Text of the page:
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Minneapolis beaches, pools won't open this summer

Closures include the city's beaches, wading pools, water parks and the Webber Natural Swimming Pool.

MINNEAPOLIS — Summer will look a little different this year around the City of Minneapolis.

City officials announced on Thursday that, in response to the coronavirus, it will not be opening its outdoor water facilities, which includes beaches, wading pools, water parks and the Webber Natural Swimming Pool.

"The level of public congregation that takes place at aquatic facilities and the level of staff required to operate these facilities will make it impossible to open and manage these facilities safely this summer," said the city in the statement.

The city said parks and trails will remain open, along with parkways, playgrounds, athletic fields, golf courses and dog parks, but certain settings that aren't conducive to social distancing will remain closed.

"Based on the Governor’s forecast and concern for the health and safety of park visitors and employees, the MPRB (Minneapolis Parks and Recreation Board) is bracing for a future that drastically changes services and programs this spring and summer. All plans are designed to ensure social distancing, prevent congregating and protect the health of the public and employees," the statement said.

All program buildings remain closed until further notice, as are restrooms and drinking fountains.

The Minneapolis Park and Recreation Board (MPRB) elaborated on the announcement Friday, saying facilities could re-open if circumstances change.

“If the forecast changes and we able to provide summer services beyond what is currently planned, we will do so as resources allow,” Superintendent Al Bangoura said in a statement. “Right now, our planning is based on the March 25 scenario shared by Governor Walz that predicts the epidemic peak at 14 weeks, or early July. We interpret this to mean people will continue to get sick beyond that peak projection date, and public health and safety measures will be needed well into July and August.”

The Park Board also emphasized that programs would be cancelled only if they cannot be modified or done virtually.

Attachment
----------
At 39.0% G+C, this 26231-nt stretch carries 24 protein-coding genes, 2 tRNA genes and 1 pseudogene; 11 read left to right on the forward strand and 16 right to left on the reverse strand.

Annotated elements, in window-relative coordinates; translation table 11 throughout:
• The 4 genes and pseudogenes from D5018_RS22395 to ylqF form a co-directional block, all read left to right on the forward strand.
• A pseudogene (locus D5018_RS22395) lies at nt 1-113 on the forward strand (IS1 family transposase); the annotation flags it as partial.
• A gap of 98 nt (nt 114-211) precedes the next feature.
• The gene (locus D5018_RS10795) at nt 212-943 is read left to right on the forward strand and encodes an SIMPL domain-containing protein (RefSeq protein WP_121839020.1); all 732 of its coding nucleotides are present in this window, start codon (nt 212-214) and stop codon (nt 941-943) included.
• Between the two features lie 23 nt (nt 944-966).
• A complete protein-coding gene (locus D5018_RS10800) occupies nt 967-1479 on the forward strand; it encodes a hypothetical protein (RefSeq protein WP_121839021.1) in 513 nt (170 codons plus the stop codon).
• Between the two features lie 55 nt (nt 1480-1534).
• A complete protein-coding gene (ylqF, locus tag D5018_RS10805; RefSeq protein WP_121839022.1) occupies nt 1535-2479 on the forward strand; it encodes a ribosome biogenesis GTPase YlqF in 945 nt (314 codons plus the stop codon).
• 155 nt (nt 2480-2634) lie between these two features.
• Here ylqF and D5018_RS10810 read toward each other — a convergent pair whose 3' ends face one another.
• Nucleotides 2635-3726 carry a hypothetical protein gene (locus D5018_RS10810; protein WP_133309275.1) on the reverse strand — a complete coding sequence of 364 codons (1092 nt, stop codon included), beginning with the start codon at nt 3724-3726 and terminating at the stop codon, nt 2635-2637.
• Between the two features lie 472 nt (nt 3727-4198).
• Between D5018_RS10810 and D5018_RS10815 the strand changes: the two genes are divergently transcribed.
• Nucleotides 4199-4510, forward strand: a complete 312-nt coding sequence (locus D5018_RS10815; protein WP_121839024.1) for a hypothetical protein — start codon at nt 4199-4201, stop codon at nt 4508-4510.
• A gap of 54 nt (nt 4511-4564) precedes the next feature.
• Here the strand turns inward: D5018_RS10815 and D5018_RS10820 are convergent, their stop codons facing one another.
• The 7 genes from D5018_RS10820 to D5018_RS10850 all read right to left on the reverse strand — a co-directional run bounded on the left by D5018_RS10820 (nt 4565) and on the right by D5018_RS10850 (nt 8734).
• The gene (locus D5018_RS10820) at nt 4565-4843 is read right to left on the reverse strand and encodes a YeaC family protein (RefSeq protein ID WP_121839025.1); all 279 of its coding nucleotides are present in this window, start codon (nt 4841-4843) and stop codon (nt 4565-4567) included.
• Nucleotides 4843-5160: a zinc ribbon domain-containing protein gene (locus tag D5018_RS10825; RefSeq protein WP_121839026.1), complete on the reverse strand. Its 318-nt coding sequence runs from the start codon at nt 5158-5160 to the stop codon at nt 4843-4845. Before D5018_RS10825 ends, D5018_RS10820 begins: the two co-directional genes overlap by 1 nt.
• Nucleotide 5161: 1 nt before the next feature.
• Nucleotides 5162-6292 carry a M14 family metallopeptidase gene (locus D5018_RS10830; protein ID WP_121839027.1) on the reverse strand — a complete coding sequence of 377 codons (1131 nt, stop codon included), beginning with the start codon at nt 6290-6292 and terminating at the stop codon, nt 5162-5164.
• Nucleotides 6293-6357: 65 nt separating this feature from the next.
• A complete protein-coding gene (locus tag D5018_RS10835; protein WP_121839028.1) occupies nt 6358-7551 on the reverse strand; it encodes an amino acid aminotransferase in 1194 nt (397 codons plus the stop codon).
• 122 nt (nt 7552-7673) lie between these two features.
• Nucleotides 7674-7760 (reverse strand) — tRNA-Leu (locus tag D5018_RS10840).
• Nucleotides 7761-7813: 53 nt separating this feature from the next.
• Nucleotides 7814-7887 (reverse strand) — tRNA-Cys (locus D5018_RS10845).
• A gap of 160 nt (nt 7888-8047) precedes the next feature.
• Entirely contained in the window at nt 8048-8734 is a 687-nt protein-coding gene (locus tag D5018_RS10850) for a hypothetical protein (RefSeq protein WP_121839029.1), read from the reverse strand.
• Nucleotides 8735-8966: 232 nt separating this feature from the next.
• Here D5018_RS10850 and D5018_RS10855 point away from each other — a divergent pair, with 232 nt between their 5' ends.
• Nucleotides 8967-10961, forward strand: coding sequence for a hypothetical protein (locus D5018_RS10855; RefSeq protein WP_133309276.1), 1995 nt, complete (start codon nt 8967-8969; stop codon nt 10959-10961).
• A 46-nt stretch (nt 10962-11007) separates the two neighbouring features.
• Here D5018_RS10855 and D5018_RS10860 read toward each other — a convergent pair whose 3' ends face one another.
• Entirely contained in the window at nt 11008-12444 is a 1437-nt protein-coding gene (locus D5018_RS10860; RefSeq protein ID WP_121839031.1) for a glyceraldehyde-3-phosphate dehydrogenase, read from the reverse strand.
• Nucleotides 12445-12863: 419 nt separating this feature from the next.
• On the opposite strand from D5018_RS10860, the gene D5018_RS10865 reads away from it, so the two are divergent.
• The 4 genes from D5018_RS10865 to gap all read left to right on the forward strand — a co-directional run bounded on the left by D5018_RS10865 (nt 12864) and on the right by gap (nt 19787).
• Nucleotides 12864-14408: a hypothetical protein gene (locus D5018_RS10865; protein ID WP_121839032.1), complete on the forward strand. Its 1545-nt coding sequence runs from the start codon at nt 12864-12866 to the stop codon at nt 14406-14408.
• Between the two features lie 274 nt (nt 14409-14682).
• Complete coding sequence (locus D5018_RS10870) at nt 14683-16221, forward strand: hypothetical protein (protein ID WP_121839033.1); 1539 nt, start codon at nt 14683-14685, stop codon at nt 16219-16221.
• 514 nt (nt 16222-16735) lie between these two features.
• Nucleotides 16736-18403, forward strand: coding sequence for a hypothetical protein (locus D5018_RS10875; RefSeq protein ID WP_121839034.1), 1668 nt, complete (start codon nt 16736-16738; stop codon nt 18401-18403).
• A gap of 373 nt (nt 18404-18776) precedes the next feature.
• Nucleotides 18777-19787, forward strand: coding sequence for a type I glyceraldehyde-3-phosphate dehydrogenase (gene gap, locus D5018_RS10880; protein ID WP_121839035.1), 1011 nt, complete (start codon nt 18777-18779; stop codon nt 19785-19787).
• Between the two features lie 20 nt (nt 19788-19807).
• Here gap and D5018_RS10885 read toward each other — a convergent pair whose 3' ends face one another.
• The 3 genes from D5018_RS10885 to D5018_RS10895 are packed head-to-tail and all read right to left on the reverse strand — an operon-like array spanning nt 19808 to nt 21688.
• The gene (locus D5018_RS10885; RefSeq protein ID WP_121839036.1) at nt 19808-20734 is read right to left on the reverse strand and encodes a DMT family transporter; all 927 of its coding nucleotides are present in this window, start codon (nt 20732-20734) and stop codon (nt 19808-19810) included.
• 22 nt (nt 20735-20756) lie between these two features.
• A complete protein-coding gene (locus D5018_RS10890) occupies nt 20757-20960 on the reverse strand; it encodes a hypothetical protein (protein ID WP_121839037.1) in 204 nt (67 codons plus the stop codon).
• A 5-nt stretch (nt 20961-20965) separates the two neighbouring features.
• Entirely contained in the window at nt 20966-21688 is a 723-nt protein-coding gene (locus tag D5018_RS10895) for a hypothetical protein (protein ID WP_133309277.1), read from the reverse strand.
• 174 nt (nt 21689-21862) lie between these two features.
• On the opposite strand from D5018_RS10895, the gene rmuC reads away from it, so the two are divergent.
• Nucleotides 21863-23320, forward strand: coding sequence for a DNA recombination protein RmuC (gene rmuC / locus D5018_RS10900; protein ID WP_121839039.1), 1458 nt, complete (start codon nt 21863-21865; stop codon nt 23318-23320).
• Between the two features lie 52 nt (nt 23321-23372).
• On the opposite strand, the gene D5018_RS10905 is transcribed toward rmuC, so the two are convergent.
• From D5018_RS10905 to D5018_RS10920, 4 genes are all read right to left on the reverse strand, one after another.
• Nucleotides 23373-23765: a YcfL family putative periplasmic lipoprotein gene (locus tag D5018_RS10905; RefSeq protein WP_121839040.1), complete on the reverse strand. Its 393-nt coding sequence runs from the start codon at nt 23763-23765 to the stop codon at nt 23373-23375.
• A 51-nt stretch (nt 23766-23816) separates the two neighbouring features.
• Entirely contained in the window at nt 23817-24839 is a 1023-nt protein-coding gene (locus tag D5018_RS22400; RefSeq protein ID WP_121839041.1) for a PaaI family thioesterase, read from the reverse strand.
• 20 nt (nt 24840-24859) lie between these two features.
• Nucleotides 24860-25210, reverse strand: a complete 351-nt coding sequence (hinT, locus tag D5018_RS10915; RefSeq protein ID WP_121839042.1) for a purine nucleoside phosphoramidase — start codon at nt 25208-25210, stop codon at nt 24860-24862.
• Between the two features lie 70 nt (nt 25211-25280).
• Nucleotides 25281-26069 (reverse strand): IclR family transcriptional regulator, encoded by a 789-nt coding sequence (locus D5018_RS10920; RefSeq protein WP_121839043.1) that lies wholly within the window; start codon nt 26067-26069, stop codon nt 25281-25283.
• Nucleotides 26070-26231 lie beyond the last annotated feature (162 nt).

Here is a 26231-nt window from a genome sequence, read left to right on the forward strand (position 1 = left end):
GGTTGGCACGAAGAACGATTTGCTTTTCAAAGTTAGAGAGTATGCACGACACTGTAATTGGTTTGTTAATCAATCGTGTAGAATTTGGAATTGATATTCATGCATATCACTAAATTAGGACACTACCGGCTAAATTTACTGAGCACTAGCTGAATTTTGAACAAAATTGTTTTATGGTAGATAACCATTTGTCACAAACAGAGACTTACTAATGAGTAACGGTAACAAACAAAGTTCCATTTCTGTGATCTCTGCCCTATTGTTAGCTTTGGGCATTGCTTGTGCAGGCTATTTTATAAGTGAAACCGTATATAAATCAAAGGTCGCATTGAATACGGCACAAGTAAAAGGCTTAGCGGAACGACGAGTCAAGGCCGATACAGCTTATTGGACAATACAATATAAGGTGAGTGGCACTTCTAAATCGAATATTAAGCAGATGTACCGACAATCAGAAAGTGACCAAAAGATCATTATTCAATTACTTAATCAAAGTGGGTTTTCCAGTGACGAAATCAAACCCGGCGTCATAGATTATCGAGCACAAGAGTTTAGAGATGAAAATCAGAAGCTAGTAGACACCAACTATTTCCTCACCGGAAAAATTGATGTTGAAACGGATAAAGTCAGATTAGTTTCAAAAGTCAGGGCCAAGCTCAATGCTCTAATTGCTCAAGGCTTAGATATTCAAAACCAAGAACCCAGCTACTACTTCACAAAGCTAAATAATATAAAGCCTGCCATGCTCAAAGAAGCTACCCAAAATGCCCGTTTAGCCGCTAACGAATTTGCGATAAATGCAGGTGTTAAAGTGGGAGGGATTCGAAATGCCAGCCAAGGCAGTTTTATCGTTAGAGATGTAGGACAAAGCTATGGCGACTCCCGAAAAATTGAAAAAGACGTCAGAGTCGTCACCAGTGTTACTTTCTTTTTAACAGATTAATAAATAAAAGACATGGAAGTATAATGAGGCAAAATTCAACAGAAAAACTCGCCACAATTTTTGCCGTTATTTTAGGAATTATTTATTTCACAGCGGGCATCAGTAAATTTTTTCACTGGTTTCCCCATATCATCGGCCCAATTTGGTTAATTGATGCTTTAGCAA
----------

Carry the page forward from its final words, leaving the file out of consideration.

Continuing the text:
MPRB also noted that event cancellations only apply to MPRB-produced events, and currently does not include permitted events by outside organizations.

"All permitted events and permitted programs as scheduled are still on, unless external organizers choose to postpone or cancel their events. For instance, the Red, White and Boom Half Marathon (which is a non-MPRB event) is still scheduled as planned," the board's statement said.

MPRB also said it is following MDH guidelines and will allow as many spring and summer recreational activities as possible, including, according to the statement:

  • All restaurants/concessions still intend to open per usual, including takeout options as directed via the Governor’s orders.
  • Sailing School (both in-house and contracted) programming is currently under evaluation for the opportunity of safe summer operation.
  • All watercraft and other rentals are slated to open as normal, with social distancing and sanitization planning.
  • Sailboat buoy program is still scheduled to operate, with a delayed buoy draw process
  • Canoe rack storage are still scheduled to operate this season.
  • Boat launches are slated open May 1.
  • Fishing, sailing, canoe docks will be installed per usual.
  • Lakes are open for boating and fishing.
  • Summer recreation center programming is being evaluated for safe summer operation; however, registration is currently on hold. This includes Music and Movies daily summer programs.
  • Eloise Butler Wildflower Garden intends to open for the season – with social distancing measures in place for safe enjoyment of the space.

For more information on city closures/cancellations, visit the city's website.

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